The Democrats could learn from the NRA: A sit-in on the House floor is vain absent a passionate voter base

The NRA's money is only its second most important asset; so-called "gun nuts" give the lobby its real power

Published June 25, 2016 9:30PM (EDT)

A photo tweeted from the House by Elizabeth Esty shows Democratic members staging a sit-in "to demand action on common sense gun legislation," June 22, 2016.    (Twitter/Elizabeth Esty)
A photo tweeted from the House by Elizabeth Esty shows Democratic members staging a sit-in "to demand action on common sense gun legislation," June 22, 2016. (Twitter/Elizabeth Esty)

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Your elected representatives have done their bit. Now it’s up to their constituents.

Ten days after the gun massacre that left 49 dead and scores more injured at an Orlando nightclub, House Democrats this week combined 1960s tactics with 21st-century technology to force gun control legislation to a vote.

Led by Rep. John Lewis, the 76-year-old Georgia Democrat who rose to national prominence in the civil-rights movement, lawmakers engaged in what might be called “parliamentary disobedience,” disrupting business as usual on the House floor. And when the C-SPAN cameras were turned off because the House officially had gone out of session, members took to Periscope and Facebook Live — video-streaming services — to let the public know what they were doing. To its everlasting credit, C-SPAN took the feed.

It was an extraordinary moment: Insiders became outsiders, declaring that the system they’re part of is broken. And they were visibly enjoying it. “Don’t you feel like a little kid?” one congressman asked his colleagues in about the sixth hour of the sit-in. It was the same kind of euphoria and solidarity that civil-rights marchers have described feeling.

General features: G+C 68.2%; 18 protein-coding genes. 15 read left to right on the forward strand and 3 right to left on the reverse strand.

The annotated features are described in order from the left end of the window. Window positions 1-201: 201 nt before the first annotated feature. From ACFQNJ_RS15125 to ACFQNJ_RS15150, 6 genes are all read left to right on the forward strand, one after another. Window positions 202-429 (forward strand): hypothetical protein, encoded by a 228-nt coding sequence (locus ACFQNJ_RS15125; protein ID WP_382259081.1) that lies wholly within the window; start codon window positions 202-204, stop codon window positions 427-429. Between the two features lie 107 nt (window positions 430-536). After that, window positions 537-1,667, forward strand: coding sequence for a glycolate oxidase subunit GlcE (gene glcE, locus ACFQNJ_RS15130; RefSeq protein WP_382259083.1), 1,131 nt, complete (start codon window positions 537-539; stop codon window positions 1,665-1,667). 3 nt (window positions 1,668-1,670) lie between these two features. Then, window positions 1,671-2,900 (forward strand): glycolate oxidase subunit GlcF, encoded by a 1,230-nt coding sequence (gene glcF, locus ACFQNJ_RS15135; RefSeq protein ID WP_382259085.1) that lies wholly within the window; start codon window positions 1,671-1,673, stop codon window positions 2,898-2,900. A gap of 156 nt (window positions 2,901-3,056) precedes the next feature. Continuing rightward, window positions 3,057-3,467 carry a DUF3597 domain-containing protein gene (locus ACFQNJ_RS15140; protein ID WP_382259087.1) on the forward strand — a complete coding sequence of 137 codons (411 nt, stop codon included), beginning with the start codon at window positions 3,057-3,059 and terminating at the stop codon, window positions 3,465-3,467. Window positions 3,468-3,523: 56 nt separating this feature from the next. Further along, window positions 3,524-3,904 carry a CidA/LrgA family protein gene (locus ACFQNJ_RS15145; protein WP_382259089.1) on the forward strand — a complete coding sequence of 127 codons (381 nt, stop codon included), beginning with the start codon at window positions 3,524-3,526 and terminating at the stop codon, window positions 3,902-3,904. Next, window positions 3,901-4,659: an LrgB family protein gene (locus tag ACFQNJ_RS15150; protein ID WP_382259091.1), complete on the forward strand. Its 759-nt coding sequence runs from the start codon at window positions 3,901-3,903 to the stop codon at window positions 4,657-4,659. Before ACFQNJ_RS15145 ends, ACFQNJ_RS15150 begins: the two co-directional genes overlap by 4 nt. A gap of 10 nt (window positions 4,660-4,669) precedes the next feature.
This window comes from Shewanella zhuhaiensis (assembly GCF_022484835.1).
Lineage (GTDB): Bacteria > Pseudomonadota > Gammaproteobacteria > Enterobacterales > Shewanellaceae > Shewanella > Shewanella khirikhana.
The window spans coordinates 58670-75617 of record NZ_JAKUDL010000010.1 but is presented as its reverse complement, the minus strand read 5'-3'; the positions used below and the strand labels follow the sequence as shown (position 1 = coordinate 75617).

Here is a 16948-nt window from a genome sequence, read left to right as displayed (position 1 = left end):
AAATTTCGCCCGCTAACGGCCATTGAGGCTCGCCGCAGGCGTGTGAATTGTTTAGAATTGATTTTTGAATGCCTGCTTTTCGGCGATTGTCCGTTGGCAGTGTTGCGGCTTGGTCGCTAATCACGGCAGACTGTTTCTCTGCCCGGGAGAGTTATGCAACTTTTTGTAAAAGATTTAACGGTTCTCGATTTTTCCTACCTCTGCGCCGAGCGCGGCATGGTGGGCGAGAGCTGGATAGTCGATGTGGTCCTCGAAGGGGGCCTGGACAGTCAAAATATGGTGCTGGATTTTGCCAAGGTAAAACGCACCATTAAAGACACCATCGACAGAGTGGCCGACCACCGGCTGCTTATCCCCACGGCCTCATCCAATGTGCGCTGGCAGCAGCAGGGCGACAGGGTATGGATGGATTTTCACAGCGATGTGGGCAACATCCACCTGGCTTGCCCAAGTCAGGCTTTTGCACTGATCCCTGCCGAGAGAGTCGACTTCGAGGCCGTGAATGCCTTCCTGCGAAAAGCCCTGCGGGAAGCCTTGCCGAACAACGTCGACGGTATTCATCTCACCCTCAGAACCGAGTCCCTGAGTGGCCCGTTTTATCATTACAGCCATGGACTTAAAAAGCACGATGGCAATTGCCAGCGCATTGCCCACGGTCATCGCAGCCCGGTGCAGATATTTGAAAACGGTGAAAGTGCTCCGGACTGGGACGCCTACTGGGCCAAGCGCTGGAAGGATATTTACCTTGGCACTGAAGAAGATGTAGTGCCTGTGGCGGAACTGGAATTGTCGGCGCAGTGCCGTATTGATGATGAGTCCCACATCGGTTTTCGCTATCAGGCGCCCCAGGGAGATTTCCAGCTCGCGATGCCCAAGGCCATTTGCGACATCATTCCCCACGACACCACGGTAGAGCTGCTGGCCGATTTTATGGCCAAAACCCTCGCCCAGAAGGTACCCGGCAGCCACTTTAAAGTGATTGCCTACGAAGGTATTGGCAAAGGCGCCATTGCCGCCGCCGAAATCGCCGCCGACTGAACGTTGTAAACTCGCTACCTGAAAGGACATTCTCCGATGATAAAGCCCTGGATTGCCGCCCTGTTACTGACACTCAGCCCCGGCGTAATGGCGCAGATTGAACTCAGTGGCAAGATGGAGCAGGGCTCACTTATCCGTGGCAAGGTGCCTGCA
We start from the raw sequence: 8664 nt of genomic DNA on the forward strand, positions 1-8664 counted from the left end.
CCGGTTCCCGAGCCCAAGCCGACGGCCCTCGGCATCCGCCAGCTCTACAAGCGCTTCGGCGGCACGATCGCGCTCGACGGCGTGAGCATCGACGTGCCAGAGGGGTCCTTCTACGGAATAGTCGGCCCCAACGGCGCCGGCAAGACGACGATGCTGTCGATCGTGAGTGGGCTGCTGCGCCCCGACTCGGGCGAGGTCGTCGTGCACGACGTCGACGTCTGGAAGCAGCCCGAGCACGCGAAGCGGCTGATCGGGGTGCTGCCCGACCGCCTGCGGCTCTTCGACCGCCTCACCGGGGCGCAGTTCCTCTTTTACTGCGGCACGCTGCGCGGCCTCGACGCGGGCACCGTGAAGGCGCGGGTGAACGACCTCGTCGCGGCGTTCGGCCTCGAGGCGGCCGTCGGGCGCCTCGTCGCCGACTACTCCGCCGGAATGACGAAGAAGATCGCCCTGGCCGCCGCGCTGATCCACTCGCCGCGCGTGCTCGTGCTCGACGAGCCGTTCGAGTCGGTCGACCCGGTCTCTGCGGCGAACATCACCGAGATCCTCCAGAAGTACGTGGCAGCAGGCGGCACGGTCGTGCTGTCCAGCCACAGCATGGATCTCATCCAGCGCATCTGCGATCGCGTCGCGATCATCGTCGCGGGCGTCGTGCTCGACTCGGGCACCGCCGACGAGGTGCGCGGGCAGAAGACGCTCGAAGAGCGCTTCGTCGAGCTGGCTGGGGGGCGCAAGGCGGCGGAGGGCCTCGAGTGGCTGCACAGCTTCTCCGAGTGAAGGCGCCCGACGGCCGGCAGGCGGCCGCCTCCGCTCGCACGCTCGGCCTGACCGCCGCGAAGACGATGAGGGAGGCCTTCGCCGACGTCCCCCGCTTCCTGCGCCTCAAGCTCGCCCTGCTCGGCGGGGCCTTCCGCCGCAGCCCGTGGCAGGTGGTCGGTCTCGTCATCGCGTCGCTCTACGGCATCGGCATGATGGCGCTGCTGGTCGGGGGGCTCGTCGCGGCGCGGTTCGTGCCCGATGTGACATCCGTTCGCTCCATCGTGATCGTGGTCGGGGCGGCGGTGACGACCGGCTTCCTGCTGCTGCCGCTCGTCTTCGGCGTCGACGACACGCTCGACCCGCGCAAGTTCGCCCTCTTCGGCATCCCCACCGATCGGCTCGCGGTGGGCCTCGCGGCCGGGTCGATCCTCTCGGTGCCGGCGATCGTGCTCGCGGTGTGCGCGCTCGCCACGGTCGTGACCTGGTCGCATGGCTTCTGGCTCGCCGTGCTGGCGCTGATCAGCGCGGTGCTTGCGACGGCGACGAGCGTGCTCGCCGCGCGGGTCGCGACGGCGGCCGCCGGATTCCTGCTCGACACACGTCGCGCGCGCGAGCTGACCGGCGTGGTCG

Like those civil-rights demonstrators who deliberately broke Jim Crow laws, the Democrats are defying House rules in the service of what they consider true justice: Polls show that an overwhelming majority of Americans favor tighter restrictions on gun sales. Yet Republicans, who control both the House and Senate, have refused to allow the bills on the floor. Why? They don’t want to expose their members to a vote that might prove unpopular in November, and they don’t want to alienate the gun lobby, a source of considerable campaign funding.

As we reported earlier this week, the National Rifle Association already has ponied up more than $2 million to help maintain the Republican Senate majority. The NRA also has donated $30,000 to the National Republican Congressional Committee. And, as House Speaker Paul Ryan undoubtedly knows, there’s more where that came from: The NRA has reported having $14.7 million in cash on hand.

Money talks. But not necessarily as loudly as voters. As John Morse, the former president of the Colorado state Senate and a victim of the gun lobby, has told us, the power of the NRA is not just its money but its members’ “passion.” He described gun-rights activists surrounding his state capitol when gun legislation was on the floor, inundating lawmakers’ offices with calls and emails, and most importantly, showing up at the polls. In the recall election the gun lobby engineered after Morse shepherded gun-control laws into enactment three years ago, 80 percent of registered voters in the district did not show up. But gun owners did and Morse lost by 315 votes.

Like the civil-rights protesters of the 1960s, the advocates for gun control and an end to gun violence are hoping to ignite some passion in what has heretofore been a relatively silent majority of Americans who agree with them. Will it work? Members are headed back to their districts for a long July 4 recess. The ball is in the home court.

By Kathy Kiely

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